Two cases are shown (in Figs. 3 and 5) of measurements taken, respectively, at noon 20 May 2002, and at midnight 13 August 2001. They are presented as examples to illustrate the considerations given in section 3c for the comparison algorithm.
The height of the inversion layer as detected by ∂θ/∂h and the MLD retrieved from the two lidar methods are depicted in Fig. 3. The center of the average time interval for mean GS and Var profiles corresponds to noon, when the radiosonde measurement is carried out. The black horizontal line intersects the y axis at the MLD level (i.e., at 1.215 km AGL), computed by the GS method (MLD computed by the Var method is slightly lower, at 1.146 km AGL). Black circles highlight the temperature inversions and the corresponding positive peak in ∂θ/∂h. The height computed by GS appears in the plot at about 100 m above the top of the temperature inversion layer and about 200 m above the local maximum of ∂θ/∂h, corresponding to the center of the inversion layer. The aerosol-rich air mass is confined below the first temperature inversion. Therefore, the main decrease in the signal amplitude appears immediately above the inversion level. Consequently, the computed GS minimum is just above the top of the inversion layer. The Var maximum height is principally determined by its mixing component; it is not influenced by the contribution from the gravitational distortion of the inversion layer. Because we work with the mean Var profile, the altitude fluctuations of the inversion layer during the time of measurement do not affect its mean position, but make it more spread. Thus, the Var maximum corresponds to the level where most of the exchange process takes place, namely, at or immediately below the inversion layer top.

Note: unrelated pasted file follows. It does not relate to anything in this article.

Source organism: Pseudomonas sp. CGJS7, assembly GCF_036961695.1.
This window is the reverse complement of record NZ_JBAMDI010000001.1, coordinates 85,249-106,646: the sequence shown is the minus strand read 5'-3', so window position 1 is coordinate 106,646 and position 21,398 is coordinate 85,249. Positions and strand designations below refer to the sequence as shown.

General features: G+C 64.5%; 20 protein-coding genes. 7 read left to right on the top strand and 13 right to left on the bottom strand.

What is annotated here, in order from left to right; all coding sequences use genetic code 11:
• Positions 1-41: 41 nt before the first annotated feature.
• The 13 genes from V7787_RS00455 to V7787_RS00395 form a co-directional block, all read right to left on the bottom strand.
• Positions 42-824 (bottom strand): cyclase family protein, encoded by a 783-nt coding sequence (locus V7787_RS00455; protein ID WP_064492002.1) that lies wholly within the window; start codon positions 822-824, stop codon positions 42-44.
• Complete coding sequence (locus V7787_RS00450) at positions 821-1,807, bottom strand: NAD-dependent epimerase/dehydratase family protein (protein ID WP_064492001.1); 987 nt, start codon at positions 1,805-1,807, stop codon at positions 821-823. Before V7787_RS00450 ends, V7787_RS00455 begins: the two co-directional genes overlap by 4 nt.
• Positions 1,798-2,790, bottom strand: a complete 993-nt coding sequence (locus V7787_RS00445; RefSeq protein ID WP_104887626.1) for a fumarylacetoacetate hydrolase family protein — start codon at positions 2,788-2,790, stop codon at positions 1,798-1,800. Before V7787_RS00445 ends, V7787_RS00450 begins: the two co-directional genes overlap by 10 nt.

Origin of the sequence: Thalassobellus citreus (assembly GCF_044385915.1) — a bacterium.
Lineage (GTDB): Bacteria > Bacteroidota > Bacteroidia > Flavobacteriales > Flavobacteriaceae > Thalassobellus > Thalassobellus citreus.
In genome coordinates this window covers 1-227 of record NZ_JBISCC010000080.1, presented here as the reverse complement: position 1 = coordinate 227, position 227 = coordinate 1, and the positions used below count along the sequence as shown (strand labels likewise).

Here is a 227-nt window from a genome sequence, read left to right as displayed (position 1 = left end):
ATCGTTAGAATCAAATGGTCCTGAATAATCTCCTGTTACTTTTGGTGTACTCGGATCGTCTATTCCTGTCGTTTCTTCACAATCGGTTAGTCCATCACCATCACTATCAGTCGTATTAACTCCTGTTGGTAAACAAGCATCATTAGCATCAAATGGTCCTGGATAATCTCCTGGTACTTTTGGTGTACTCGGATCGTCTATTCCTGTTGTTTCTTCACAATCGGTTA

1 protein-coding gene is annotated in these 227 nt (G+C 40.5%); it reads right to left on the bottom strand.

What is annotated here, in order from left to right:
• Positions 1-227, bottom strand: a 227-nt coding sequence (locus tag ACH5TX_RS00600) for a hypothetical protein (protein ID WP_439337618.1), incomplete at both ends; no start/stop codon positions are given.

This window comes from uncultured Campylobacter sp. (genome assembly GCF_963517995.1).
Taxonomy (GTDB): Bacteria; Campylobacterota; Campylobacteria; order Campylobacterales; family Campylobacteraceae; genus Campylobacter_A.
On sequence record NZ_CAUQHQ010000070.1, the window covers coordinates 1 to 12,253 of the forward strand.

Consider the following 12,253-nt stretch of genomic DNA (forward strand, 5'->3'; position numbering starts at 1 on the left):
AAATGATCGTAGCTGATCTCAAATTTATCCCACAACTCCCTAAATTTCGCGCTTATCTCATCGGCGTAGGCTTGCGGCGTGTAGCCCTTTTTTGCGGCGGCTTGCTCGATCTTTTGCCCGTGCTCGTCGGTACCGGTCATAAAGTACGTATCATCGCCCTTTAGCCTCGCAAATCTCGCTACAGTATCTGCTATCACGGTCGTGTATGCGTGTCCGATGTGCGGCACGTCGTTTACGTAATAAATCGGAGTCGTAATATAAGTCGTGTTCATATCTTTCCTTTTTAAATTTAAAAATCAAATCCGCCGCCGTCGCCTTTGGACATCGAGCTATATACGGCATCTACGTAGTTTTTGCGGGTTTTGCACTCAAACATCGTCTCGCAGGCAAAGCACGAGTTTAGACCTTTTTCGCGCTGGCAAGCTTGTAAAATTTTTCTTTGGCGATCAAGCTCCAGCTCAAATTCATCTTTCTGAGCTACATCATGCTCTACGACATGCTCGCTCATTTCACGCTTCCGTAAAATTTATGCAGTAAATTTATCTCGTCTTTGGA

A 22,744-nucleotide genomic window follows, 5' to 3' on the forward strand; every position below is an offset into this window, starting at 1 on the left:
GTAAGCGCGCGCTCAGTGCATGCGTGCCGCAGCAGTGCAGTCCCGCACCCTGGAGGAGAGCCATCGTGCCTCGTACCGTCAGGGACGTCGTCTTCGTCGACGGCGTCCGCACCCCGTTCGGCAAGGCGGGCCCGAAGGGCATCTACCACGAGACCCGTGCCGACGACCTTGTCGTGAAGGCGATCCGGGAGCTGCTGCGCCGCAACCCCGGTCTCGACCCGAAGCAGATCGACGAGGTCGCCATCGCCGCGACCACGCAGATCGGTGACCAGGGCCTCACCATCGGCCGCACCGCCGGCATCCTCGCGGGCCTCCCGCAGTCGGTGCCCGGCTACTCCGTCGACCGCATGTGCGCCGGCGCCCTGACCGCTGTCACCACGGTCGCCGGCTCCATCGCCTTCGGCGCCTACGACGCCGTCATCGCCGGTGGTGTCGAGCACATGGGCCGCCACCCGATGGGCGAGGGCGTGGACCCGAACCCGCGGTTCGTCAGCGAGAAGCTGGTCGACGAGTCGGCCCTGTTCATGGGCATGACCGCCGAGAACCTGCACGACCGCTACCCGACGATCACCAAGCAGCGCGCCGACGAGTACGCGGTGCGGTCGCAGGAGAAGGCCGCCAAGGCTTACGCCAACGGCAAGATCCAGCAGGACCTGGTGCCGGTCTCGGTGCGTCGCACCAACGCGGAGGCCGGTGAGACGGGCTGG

In Fig. 4 is shown the temporal development of the RCS in the form of a two-dimensional plot corresponding to the case of 20 May 2002. Superimposed to the RCS time series are the values of MLD as computed by single GSi (white solid line) and Vari (white dashed line) profiles during the period of lidar observation. The vertical axis extents up to 3 km AGL, not to 5 km, to highlight the atmospheric portion in which the MLD evolves over time.